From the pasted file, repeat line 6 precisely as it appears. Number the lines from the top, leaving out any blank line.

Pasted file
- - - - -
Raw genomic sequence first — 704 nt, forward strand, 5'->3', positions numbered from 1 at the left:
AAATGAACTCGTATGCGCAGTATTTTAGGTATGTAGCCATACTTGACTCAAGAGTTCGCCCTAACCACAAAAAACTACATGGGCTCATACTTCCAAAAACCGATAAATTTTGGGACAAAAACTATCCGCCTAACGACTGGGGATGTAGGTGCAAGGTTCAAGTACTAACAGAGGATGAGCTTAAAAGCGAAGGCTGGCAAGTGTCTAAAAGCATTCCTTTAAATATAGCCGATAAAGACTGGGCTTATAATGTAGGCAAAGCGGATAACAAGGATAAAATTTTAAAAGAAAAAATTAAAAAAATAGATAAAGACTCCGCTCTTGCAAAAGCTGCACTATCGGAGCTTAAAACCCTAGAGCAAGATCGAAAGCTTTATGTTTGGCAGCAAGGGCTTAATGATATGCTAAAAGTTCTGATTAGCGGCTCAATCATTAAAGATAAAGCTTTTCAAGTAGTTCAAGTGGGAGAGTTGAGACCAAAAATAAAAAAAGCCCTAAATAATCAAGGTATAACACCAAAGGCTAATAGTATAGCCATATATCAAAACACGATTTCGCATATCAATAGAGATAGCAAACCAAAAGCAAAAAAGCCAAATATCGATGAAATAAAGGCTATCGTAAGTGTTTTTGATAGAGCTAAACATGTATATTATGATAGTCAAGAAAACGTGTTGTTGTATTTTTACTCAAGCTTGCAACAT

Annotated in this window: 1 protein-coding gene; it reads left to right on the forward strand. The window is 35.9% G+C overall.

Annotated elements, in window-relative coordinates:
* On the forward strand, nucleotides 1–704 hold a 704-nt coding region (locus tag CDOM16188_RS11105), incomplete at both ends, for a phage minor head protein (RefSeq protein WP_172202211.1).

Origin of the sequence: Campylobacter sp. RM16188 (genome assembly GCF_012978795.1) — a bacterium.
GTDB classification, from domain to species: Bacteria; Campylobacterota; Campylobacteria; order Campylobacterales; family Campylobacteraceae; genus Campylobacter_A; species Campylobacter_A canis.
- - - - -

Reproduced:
Origin of the sequence: Campylobacter sp. RM16188 (genome assembly GCF_012978795.1) — a bacterium.